Page last updated at 13:55 GMT, Tuesday, 20 October 2009 14:55 UK

Teacher 'slapped' smoking pupil

A head teacher slapped a pupil on the face when he refused to stop smoking on school premises, a court heard.

Eve Ritchie-Fallon allegedly confronted him outside the Forest Education Centre, Dibden Purlieu, which educates children with behavioural difficulties.

The pupil, 15, told Southampton Magistrates' Court she ripped a pair of earmuffs from his head and slapped him around the face on 21 November 2008.

Ms Ritchie-Fallon, of Pennington, denies a charge of assault by beating.

The court heard how the boy, who cannot be named for legal reasons, had been standing smoking with friends and when he was asked to stop.

Admitted swearing

It caused an angry exchange of words followed by the alleged assault.

The teenager, who had previously suffered a broken jaw, said it caused his face to throb and he attended hospital for three days.

He told the court: "I couldn't eat properly without it getting worse."

The boy said that after Ms Ritchie-Fallon had slapped him, she spoke to him "aggressively" but without swearing, while he admitted swearing at her but said he was in shock.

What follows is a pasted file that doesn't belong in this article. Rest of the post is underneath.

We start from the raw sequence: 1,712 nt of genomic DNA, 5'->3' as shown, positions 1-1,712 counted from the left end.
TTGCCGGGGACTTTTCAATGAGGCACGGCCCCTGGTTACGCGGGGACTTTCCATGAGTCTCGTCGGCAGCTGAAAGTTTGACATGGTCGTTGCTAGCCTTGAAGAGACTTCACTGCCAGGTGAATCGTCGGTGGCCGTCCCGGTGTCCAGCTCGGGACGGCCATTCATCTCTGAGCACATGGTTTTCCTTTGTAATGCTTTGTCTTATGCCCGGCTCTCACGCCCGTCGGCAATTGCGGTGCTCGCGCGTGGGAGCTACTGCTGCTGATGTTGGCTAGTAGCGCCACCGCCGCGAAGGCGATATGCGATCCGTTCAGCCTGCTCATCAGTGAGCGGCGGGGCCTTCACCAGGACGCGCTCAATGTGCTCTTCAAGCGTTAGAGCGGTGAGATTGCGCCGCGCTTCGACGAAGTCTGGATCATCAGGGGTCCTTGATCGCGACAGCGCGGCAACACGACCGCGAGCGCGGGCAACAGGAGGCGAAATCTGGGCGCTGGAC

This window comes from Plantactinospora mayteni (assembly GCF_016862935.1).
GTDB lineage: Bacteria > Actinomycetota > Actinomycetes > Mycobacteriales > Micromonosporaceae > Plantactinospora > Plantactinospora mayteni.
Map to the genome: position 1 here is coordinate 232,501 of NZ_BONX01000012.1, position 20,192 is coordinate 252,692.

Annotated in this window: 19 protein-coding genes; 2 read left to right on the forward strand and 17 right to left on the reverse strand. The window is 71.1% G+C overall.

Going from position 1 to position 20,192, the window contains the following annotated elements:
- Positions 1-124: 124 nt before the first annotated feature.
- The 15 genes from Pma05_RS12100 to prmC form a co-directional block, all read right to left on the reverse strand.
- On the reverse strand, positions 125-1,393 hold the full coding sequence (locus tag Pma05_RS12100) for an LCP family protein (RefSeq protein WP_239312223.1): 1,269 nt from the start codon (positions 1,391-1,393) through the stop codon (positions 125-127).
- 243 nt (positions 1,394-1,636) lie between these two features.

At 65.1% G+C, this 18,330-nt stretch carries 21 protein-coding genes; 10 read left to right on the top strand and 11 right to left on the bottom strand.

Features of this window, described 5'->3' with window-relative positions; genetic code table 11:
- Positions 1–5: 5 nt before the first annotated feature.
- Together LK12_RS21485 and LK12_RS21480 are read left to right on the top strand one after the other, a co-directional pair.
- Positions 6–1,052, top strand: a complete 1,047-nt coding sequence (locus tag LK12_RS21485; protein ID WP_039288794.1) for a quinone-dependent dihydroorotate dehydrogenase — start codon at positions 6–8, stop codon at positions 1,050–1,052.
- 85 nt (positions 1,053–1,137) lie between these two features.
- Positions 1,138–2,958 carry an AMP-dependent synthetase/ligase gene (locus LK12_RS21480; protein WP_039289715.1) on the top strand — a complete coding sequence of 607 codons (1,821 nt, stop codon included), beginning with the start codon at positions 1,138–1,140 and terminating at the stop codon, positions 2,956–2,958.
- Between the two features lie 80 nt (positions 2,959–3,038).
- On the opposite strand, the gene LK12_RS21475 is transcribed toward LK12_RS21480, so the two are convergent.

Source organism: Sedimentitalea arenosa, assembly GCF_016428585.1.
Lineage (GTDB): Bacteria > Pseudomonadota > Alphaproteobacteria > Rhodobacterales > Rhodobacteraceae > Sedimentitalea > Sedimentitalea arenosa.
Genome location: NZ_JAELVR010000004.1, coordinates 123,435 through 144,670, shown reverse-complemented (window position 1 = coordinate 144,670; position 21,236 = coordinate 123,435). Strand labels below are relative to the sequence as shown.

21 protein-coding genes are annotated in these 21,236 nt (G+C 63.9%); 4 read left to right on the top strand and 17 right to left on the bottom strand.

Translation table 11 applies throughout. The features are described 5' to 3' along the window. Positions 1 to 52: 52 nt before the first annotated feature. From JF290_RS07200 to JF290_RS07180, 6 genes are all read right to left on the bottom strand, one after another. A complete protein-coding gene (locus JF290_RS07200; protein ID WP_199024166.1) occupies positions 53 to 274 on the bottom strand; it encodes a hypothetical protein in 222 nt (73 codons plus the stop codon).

The pupil said he frequently argued with his head teacher, whom he described as strict.

Mark Elliott, defending, asked the boy whether he had made up the story because he feared being permanently excluded from the educational centre. The pupil denied this.

He looked a bit agitated and a bit taken aback by everything
Pupil's mother

The boy's mother told the court that her son suffered from attention deficit hyperactivity disorder (ADHD).

She said he was capable of becoming verbally aggressive, although he was less likely to become violent as he grew older.

Describing how he appeared when she picked him up on the day of the alleged attack, she said: "He looked a bit agitated and a bit taken aback by everything."

Ms Ritchie-Fallon, of Long Close, claimed the assault never took place.

She said the student had ignored her when she asked him to put out the cigarette.

She said he pretended to not hear her because of the earmuffs he was wearing, and she removed them in a non-aggressive manner.

The Forest Education Centre teaches children aged between 11 and 16 who have been referred because of behavioural difficulties or because they have been permanently excluded from school.

Print Sponsor

The BBC is not responsible for the content of external internet sites

Has China's housing bubble burst?
How the world's oldest clove tree defied an empire
Why Royal Ballet principal Sergei Polunin quit


Americas Africa Europe Middle East South Asia Asia Pacific